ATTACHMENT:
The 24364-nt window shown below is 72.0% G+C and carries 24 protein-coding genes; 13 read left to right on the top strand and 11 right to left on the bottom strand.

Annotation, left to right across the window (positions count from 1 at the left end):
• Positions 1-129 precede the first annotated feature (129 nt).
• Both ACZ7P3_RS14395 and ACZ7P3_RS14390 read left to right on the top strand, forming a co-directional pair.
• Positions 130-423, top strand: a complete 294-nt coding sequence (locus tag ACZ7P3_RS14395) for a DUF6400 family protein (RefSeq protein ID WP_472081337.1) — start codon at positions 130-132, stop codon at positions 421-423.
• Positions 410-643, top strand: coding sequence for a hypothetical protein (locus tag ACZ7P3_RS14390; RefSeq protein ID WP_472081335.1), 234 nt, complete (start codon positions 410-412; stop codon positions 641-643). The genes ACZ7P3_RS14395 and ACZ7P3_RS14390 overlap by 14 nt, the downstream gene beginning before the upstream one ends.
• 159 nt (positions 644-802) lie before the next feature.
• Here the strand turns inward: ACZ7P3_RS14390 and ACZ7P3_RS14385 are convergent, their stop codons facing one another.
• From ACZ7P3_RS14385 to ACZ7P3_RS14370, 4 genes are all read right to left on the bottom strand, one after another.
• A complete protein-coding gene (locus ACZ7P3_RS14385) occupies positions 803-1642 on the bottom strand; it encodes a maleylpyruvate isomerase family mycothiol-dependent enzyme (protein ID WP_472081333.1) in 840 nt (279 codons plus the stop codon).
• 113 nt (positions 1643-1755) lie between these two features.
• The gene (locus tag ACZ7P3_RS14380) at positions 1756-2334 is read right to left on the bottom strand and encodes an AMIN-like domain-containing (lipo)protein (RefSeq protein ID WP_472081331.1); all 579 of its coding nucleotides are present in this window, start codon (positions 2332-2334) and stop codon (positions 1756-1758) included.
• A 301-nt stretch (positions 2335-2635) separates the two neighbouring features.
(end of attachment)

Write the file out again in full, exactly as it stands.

The 24364-nt window shown below is 72.0% G+C and carries 24 protein-coding genes; 13 read left to right on the top strand and 11 right to left on the bottom strand.

Annotation, left to right across the window (positions count from 1 at the left end):
• Positions 1-129 precede the first annotated feature (129 nt).
• Both ACZ7P3_RS14395 and ACZ7P3_RS14390 read left to right on the top strand, forming a co-directional pair.
• Positions 130-423, top strand: a complete 294-nt coding sequence (locus tag ACZ7P3_RS14395) for a DUF6400 family protein (RefSeq protein ID WP_472081337.1) — start codon at positions 130-132, stop codon at positions 421-423.
• Positions 410-643, top strand: coding sequence for a hypothetical protein (locus tag ACZ7P3_RS14390; RefSeq protein ID WP_472081335.1), 234 nt, complete (start codon positions 410-412; stop codon positions 641-643). The genes ACZ7P3_RS14395 and ACZ7P3_RS14390 overlap by 14 nt, the downstream gene beginning before the upstream one ends.
• 159 nt (positions 644-802) lie before the next feature.
• Here the strand turns inward: ACZ7P3_RS14390 and ACZ7P3_RS14385 are convergent, their stop codons facing one another.
• From ACZ7P3_RS14385 to ACZ7P3_RS14370, 4 genes are all read right to left on the bottom strand, one after another.
• A complete protein-coding gene (locus ACZ7P3_RS14385) occupies positions 803-1642 on the bottom strand; it encodes a maleylpyruvate isomerase family mycothiol-dependent enzyme (protein ID WP_472081333.1) in 840 nt (279 codons plus the stop codon).
• 113 nt (positions 1643-1755) lie between these two features.
• The gene (locus tag ACZ7P3_RS14380) at positions 1756-2334 is read right to left on the bottom strand and encodes an AMIN-like domain-containing (lipo)protein (RefSeq protein ID WP_472081331.1); all 579 of its coding nucleotides are present in this window, start codon (positions 2332-2334) and stop codon (positions 1756-1758) included.
• A 301-nt stretch (positions 2335-2635) separates the two neighbouring features.